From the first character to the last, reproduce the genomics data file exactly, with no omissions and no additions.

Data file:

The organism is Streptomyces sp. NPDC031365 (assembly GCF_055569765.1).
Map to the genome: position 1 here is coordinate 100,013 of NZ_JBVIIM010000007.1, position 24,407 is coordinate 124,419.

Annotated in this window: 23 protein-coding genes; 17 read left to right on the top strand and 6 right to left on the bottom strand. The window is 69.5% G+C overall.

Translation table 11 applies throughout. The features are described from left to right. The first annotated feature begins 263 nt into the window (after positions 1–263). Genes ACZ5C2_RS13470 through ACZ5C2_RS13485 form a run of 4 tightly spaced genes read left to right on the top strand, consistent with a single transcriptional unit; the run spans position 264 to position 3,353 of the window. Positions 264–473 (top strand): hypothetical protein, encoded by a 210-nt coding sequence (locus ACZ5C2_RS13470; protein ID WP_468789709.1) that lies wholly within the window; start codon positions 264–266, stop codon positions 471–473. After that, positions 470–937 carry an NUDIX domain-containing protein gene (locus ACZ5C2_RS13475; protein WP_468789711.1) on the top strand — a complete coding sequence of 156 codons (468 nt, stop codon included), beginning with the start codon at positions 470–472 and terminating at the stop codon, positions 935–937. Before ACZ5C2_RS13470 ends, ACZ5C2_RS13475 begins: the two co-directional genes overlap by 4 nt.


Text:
The organism is Streptomyces sp. NPDC031365 (assembly GCF_055569765.1).
Map to the genome: position 1 here is coordinate 100,013 of NZ_JBVIIM010000007.1, position 24,407 is coordinate 124,419.

Annotated in this window: 23 protein-coding genes; 17 read left to right on the top strand and 6 right to left on the bottom strand. The window is 69.5% G+C overall.

Translation table 11 applies throughout. The features are described from left to right. The first annotated feature begins 263 nt into the window (after positions 1–263). Genes ACZ5C2_RS13470 through ACZ5C2_RS13485 form a run of 4 tightly spaced genes read left to right on the top strand, consistent with a single transcriptional unit; the run spans position 264 to position 3,353 of the window. Positions 264–473 (top strand): hypothetical protein, encoded by a 210-nt coding sequence (locus ACZ5C2_RS13470; protein ID WP_468789709.1) that lies wholly within the window; start codon positions 264–266, stop codon positions 471–473. After that, positions 470–937 carry an NUDIX domain-containing protein gene (locus ACZ5C2_RS13475; protein WP_468789711.1) on the top strand — a complete coding sequence of 156 codons (468 nt, stop codon included), beginning with the start codon at positions 470–472 and terminating at the stop codon, positions 935–937. Before ACZ5C2_RS13470 ends, ACZ5C2_RS13475 begins: the two co-directional genes overlap by 4 nt.